‘What Do We Do When Our Government Becomes The Inactive Bystander?’ – An Open Letter To PM Modi

Posted by Somya Bajaj in Society
April 22, 2018

Dear Prime Minister Modi,

In a school 15 kilometres from Kullu, Himachal Pradesh, 23 children wrote an essay on ‘What I would do as Prime Minister of India’. All the essays had a pattern. They expressed their dream to get rid of domestic violence in their houses, ensure the safety of women and break barriers of caste that drew lines between friends. Some even mentioned they wanted to join the army. You too might have a wish list, and I am sure these points feature in that list.

Only a person who has worked in the field and closely interacted with many people is capable of bringing change. Your journey is inspiring in itself. From being a common man to a successful Chief Minister and now Prime Minister, you have seen the atrocities and social evils in our country very closely. Being a husband and a son you have seen the domestic challenges and generational gaps, communal violence and social and economic backwardness.

When you became the leader of this great country, people attached immense hope to you. I too am one of those people. But this time like many, I am disappointed. Not just by the delay in your response, but the lack of stringent measures.

We acknowledge that as a leader you have many things to address and challenges to fix, but the rape case in Kathua and soon after in Nagpur in addition to the burning of Rohingya camps in Delhi are inhuman acts happening under your leadership. Globally verified theories say that involving the bystander and encouraging them to actively engage when violence is observed is the best way to stop it. But what do we do when our Government becomes the inactive bystander?

The politics of the region might be important. But does anything compare to the life of a child, the eroding dignity of the citizens? Going by trends in politics, the opposition might look for an opportunity to criticise, pull a string that goes against you and causes your electoral base to shake. But the citizens of the country are looking at your actions and awaiting an outcome that moves us away from this darkness.

You have been named as one of the Most Influential People in the World and your actions matter. What you choose to speak on influences social norms. When you remain silent on this matter, it signals to the perpetrators of horrific crimes that their actions are accepted. It fuels those who would have otherwise been scared to commit these heinous acts. When you speak, the world listens, analyses and follows. We need to work hard to make this world a safe place for women. The social norms need to change. A huge part of this is to change mindsets of people, which your actions can heavily influence and eventually achieve.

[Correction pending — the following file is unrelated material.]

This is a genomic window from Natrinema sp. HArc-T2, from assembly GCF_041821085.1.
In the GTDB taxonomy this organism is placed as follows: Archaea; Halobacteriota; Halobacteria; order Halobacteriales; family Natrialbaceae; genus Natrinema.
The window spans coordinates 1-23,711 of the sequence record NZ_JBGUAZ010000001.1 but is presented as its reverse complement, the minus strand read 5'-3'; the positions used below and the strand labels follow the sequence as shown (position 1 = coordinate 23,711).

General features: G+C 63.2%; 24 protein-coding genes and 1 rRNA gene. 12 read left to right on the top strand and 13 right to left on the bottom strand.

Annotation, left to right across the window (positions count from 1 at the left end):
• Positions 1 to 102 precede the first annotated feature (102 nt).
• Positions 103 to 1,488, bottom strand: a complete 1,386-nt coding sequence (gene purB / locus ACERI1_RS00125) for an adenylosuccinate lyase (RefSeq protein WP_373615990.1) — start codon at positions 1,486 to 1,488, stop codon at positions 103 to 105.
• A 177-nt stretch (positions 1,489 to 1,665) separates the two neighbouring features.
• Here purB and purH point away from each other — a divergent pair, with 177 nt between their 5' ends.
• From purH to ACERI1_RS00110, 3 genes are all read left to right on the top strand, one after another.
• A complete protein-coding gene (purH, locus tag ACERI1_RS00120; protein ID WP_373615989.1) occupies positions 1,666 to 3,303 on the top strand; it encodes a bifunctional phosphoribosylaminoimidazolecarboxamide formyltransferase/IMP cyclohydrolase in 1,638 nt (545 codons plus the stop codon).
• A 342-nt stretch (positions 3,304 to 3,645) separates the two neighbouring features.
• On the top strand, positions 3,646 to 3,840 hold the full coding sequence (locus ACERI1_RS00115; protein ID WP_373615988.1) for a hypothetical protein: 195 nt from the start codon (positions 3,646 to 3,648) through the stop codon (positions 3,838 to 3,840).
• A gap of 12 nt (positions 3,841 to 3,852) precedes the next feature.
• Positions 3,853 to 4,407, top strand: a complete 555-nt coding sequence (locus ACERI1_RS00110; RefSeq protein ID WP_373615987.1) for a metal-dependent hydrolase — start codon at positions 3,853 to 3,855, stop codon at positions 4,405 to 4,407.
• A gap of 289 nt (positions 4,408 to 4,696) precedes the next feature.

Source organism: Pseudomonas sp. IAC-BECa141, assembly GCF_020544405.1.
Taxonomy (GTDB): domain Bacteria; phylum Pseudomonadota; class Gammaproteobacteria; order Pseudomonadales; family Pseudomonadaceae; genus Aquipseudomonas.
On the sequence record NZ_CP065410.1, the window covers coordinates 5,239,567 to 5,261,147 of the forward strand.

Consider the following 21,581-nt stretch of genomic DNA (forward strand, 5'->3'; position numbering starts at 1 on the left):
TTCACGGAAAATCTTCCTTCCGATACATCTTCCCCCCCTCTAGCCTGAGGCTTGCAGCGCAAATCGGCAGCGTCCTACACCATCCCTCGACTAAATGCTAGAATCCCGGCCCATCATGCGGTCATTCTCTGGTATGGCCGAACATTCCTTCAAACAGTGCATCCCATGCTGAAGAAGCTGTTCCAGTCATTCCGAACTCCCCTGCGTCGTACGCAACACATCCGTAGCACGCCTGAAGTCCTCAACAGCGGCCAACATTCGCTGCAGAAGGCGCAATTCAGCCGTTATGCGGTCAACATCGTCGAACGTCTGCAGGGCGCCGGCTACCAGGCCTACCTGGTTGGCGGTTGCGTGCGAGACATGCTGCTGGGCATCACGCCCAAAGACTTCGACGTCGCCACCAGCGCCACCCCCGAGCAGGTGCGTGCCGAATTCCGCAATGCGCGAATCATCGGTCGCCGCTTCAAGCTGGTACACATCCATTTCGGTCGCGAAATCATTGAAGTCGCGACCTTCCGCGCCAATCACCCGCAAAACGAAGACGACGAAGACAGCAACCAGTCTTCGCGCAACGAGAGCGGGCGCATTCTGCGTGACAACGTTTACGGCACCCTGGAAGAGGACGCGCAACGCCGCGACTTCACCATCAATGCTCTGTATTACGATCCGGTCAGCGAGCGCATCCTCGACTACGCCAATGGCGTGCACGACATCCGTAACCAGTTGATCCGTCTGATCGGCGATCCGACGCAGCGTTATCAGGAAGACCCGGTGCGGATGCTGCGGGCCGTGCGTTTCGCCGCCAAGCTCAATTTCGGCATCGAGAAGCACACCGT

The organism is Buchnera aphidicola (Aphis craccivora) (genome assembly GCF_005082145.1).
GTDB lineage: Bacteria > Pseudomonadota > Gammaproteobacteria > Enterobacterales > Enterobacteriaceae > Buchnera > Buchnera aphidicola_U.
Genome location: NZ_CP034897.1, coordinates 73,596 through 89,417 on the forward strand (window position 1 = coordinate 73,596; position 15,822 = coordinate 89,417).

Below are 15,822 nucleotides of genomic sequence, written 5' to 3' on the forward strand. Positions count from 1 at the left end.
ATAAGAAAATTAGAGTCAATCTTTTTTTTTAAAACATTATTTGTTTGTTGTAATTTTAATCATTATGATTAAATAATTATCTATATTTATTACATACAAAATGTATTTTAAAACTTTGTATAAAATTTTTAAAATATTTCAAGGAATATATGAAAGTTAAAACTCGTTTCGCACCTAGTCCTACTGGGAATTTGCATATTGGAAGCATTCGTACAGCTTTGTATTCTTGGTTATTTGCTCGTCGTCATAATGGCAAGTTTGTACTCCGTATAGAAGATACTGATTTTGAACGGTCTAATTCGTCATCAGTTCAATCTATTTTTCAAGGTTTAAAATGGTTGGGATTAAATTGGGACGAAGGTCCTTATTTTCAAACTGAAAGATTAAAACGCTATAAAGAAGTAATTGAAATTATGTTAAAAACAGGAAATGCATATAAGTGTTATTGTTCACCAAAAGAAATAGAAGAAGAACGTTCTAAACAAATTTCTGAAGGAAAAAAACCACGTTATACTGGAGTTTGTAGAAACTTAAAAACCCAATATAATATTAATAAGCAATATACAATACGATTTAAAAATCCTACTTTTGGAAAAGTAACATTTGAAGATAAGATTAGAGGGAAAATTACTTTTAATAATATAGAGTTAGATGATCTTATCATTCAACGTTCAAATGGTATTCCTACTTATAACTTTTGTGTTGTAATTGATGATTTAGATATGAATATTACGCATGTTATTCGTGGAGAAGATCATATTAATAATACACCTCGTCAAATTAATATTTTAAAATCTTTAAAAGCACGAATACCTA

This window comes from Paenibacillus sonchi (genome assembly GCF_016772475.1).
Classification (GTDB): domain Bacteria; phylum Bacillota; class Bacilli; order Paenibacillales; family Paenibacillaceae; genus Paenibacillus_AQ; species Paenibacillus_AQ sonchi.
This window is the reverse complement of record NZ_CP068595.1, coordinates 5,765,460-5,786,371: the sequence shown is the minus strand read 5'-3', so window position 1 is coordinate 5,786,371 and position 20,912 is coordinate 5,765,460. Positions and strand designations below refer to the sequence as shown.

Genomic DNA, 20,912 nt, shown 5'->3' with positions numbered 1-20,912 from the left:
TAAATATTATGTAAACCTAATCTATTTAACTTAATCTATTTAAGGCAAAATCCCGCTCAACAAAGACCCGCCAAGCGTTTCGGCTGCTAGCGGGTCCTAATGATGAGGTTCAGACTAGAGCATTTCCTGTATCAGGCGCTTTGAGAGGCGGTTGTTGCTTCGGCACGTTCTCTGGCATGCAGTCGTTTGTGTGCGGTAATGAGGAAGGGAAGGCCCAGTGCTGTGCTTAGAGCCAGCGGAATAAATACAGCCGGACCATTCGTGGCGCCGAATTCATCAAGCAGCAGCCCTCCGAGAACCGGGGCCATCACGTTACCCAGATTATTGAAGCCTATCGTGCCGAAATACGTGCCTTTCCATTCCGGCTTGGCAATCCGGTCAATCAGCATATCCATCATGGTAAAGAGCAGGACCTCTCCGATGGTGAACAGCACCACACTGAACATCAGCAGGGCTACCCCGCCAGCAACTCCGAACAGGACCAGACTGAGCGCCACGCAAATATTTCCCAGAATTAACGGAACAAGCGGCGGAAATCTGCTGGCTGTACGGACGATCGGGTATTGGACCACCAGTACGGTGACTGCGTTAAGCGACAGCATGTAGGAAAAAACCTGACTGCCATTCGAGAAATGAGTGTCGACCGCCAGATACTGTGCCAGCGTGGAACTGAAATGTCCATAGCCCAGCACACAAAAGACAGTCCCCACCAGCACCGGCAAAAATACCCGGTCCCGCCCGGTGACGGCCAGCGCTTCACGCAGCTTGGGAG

I believe there are leaders in the state and in parties that are a part of the BJP coalition, that have an obligation, mass following and opportunity to step up and speak up. In addition to you, it is their responsibility to reach out to the people that they laid down a long list of promises to. This is the time to promote transparency in government and empathy in social relations rather than drawing lines that break us into pieces that cannot be repaired. We need statesmanship and not politics.

Seeking life imprisonment or death penalty and not mere resignation is one way to deal with the issue. Making laws more stringent and effectively using technology to ensure implementation of these laws like you have in the first half of your term will ease the country’s feelings of anger and helplessness. This is a time that can unite us all; please do not let politics fragment us further.

I am a student at the Woodrow Wilson School of Public Affairs at Princeton University, and in every class, we discuss India as a successful democracy. We discuss how despite its painful colonial history, internal and regional conflict, it has been able to uphold its sovereignty.  Let us not fragment into pieces at this time. A greater attention to these issues, stringent steps to fix it, and work towards a project that unites us will bring people together and isolate those who want to manipulate and reap profit from this situation.

An Optimistic and Hopeful Citizen,
Somya Bajaj

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